Adequately collects and presents specific, relevant and accurate evidence.

When possible, uses primary documents.

Evidence is interpreted mostly accurately.


Collects and presents evidence that is not always specific, relevant or accurate.

Little use of major outside documents.



Collects and presents minimal evidence that is not always relevant or accurate.

Little evidence presented.



Organization/Writing Conventions

Organized so that all the parts support the whole.

Makes elegant and effective transitions.

Clear, compelling introduction; the conclusion effectively synthesizes strands of the main argument.

Confident writing style; student voice is evident; writes with lively, engaging language

Grammar and punctuation are nearly flawless.

All proper nouns capitalized



Organized so that most parts support the whole.

Makes effective transitions.

Clear introduction and well-constructed conclusion.

Writing is clear and focused; style is straightforward.

Some grammar and punctuation errors, but does not impair understanding of content.

All proper nouns capitalized.



Organized so that some parts support the whole.

Makes some transitions.

Introduction and conclusion exist, but fail to set up argument.

Writing somewhat hampers understanding of content.

Numerous grammar and punctuation errors that interfere somewhat with understanding of content.

Most proper nouns are capitalized.



Rarely or never makes connections of the parts to the whole

Rarely or never makes transitions.

Lacking discernible introduction or conclusion.

Writing is unclear with no particular style, individuality, or student voice

Grammar and punctuation errors interfere with understanding of content.
Proper nouns are mostly left uncapitalized.


Knowledge

Demonstrates the acquisition of in-depth knowledge about the topic.

Makes connections and demonstrates insights about the historical context of the specific topic examined.

If applicable, includes analysis of historiographical debate.


Demonstrates that author has gained strong knowledge about the topic

Demonstrates some understanding of the broader historical context.

If applicable, includes some analysis of historiographical debate


Demonstrates some new knowledge about the topic and the significance of events

Makes at least one larger connection

Does not include a deep discussion of historiographical debate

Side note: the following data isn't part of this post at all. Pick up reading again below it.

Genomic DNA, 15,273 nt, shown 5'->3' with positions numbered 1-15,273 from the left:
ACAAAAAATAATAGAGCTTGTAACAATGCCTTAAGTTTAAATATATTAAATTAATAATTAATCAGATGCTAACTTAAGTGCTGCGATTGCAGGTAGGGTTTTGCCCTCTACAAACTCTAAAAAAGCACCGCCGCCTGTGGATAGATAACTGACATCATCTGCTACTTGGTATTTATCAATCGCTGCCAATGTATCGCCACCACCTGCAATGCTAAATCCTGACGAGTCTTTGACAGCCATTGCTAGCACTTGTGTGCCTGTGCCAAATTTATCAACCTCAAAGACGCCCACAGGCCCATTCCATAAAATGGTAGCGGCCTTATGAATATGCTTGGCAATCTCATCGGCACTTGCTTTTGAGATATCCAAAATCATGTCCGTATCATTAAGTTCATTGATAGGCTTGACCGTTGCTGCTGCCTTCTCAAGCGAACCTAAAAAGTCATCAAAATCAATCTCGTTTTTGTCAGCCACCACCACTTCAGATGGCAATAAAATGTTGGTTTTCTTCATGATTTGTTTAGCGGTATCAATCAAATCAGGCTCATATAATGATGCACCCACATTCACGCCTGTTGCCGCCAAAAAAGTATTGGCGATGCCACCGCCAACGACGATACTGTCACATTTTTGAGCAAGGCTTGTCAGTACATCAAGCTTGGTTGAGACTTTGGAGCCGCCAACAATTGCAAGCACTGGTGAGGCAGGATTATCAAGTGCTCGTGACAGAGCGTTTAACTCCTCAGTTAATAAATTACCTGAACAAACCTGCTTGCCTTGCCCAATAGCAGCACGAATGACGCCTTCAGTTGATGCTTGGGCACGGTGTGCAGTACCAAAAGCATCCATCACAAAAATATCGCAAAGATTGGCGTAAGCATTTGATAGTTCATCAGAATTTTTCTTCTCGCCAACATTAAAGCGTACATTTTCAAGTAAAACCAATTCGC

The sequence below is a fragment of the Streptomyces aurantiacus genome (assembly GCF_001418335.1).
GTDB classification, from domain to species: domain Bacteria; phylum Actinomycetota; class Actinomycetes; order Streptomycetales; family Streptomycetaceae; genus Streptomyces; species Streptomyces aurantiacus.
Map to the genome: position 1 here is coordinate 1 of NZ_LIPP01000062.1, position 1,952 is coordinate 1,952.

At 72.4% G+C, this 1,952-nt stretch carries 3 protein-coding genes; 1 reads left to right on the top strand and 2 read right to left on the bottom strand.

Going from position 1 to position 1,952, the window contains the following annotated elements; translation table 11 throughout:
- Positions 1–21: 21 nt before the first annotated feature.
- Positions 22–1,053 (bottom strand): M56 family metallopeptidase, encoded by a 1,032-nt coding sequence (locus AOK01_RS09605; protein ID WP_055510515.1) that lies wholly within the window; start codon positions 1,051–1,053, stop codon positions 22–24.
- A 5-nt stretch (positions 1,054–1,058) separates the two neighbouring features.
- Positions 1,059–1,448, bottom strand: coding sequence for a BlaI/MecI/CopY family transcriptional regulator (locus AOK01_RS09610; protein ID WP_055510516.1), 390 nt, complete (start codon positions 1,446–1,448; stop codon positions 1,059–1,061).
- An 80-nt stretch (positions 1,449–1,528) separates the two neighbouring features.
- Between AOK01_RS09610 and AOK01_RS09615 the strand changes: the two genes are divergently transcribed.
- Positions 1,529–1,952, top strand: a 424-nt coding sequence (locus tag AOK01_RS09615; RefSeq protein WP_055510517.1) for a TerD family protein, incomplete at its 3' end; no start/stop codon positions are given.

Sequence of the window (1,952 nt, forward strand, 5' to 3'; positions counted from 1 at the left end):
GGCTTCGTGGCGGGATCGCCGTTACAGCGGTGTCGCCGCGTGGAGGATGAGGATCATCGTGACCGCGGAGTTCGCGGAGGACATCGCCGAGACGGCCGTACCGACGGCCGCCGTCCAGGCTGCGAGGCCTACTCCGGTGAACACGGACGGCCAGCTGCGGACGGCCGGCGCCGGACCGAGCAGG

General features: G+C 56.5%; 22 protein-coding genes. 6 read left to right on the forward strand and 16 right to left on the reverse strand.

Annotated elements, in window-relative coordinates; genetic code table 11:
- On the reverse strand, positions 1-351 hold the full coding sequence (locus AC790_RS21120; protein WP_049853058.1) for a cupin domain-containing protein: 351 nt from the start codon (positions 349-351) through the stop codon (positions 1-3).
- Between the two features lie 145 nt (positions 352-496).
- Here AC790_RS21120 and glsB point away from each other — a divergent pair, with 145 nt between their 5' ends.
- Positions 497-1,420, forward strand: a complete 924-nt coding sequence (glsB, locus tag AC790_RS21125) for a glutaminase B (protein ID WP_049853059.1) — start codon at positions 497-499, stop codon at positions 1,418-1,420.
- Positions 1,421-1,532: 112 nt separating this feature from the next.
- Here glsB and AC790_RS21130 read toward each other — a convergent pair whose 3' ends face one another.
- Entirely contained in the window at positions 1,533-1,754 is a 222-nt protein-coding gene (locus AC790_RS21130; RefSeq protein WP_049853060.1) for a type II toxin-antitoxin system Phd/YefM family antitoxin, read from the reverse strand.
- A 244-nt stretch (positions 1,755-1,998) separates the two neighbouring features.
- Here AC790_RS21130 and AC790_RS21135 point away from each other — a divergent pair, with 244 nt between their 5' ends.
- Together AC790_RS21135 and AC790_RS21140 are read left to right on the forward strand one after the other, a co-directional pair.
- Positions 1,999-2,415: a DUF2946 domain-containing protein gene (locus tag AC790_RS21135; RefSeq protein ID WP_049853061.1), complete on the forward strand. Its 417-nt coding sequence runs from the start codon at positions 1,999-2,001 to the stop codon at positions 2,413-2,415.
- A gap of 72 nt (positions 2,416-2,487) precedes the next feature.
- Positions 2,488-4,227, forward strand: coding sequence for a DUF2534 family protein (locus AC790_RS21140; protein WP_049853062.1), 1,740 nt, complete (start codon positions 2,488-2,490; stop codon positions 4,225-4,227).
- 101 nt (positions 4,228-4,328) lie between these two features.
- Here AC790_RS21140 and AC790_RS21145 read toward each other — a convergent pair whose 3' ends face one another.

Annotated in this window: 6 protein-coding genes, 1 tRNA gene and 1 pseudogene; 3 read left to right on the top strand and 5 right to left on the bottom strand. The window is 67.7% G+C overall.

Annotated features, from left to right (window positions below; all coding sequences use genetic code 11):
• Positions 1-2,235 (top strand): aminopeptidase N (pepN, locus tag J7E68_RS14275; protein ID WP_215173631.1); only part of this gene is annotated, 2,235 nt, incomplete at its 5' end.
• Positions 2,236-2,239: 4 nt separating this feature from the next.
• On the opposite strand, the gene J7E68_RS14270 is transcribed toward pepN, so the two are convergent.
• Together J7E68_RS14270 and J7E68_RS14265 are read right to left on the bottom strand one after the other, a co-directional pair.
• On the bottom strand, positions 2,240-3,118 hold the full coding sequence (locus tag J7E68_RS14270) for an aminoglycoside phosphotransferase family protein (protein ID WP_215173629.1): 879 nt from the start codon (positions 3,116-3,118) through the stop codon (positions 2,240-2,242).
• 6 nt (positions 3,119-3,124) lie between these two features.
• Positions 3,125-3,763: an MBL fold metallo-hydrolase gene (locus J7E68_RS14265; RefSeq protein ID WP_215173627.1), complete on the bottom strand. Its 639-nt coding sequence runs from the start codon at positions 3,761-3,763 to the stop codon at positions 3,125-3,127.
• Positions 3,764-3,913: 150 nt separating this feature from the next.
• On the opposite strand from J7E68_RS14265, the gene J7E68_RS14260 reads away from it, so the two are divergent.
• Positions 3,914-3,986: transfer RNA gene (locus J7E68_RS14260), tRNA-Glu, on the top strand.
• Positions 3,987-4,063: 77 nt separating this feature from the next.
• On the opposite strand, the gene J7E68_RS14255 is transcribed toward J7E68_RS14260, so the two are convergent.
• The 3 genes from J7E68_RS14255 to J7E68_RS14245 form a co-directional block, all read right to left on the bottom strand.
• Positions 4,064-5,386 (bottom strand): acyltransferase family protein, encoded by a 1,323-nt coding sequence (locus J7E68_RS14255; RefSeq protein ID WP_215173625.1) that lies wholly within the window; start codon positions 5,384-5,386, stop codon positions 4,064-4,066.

Demonstrates minimal knowledge about the topic and the significance of events

Larger connections not made

Does not include any mention of historiographical debate


Historical Fluency

Historical terms, names, and places are deployed with a great deal of accuracy.

Historical terms, names, and places are spelled correctly and used correctly.

Includes applicable historical thinking skills such as: historical significance, use of evidence, attention to continuity and change, attention to cause and consequence, attention to historical perspective, or attention to the moral dimensions of historical interpretation.


Historical terms, names, and places are deployed accurately.

Historical terms, names, and places are spelled and used mostly correctly.

Includes applicable historical thinking skills such as: historical significance, use of evidence, attention to continuity and change, attention to cause and consequence, attention to historical perspective, or attention to the moral dimensions of historical interpretation.


Historical terms, names, and places are occasionally deployed inaccurately.

Historical terms, names, and places are occasionally spelled incorrectly and used incorrectly.

Attempts to include applicable historical thinking skills such as: historical significance, use of evidence, attention to continuity and change, attention to cause and consequence, attention to historical perspective, or attention to the moral dimensions of historical interpretation.


Historical terms, names, and places are mostly deployed inaccurately.

Historical terms, names, and places are spelled incorrectly and used incorrectly.



Does include applicable historical thinking skills such as: historical significance, use of evidence, attention to continuity and change, attention to cause and consequence, attention to historical perspective, or attention to the moral dimensions of historical interpretation.


Student and Parent/Guardian:
I ask both parties to sign this syllabus as evidence that you have discussed my expectations and classroom policies. Thank you and please do not hesitate to contact me with any questions. I look forward to an exciting year!
Student signature:_________________________________
Parental signature:__________________________________